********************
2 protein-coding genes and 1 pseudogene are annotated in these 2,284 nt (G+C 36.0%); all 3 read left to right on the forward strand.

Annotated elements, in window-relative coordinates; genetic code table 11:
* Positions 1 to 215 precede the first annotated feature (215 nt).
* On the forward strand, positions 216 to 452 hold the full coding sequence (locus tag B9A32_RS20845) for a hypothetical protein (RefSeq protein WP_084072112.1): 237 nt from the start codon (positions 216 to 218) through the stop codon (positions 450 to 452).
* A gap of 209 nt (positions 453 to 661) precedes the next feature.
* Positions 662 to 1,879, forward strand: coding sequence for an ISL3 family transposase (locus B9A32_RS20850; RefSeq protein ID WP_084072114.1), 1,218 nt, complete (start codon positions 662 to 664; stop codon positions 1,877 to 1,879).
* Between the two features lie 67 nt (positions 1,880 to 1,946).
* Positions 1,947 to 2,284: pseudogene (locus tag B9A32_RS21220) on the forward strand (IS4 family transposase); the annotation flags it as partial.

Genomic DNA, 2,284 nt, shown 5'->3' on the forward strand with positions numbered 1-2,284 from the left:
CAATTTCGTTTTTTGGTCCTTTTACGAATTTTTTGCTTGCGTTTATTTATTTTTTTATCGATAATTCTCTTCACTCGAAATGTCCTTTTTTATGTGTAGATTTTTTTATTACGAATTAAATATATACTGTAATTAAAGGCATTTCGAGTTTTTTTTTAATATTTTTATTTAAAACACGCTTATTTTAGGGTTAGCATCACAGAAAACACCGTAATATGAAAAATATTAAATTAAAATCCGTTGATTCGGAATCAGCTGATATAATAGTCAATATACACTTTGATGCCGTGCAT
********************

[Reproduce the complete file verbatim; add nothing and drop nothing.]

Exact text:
2 protein-coding genes and 1 pseudogene are annotated in these 2,284 nt (G+C 36.0%); all 3 read left to right on the forward strand.

Annotated elements, in window-relative coordinates; genetic code table 11:
* Positions 1 to 215 precede the first annotated feature (215 nt).
* On the forward strand, positions 216 to 452 hold the full coding sequence (locus tag B9A32_RS20845) for a hypothetical protein (RefSeq protein WP_084072112.1): 237 nt from the start codon (positions 216 to 218) through the stop codon (positions 450 to 452).
* A gap of 209 nt (positions 453 to 661) precedes the next feature.
* Positions 662 to 1,879, forward strand: coding sequence for an ISL3 family transposase (locus B9A32_RS20850; RefSeq protein ID WP_084072114.1), 1,218 nt, complete (start codon positions 662 to 664; stop codon positions 1,877 to 1,879).
* Between the two features lie 67 nt (positions 1,880 to 1,946).
* Positions 1,947 to 2,284: pseudogene (locus tag B9A32_RS21220) on the forward strand (IS4 family transposase); the annotation flags it as partial.

Genomic DNA, 2,284 nt, shown 5'->3' on the forward strand with positions numbered 1-2,284 from the left:
CAATTTCGTTTTTTGGTCCTTTTACGAATTTTTTGCTTGCGTTTATTTATTTTTTTATCGATAATTCTCTTCACTCGAAATGTCCTTTTTTATGTGTAGATTTTTTTATTACGAATTAAATATATACTGTAATTAAAGGCATTTCGAGTTTTTTTTTAATATTTTTATTTAAAACACGCTTATTTTAGGGTTAGCATCACAGAAAACACCGTAATATGAAAAATATTAAATTAAAATCCGTTGATTCGGAATCAGCTGATATAATAGTCAATATACACTTTGATGCCGTGCAT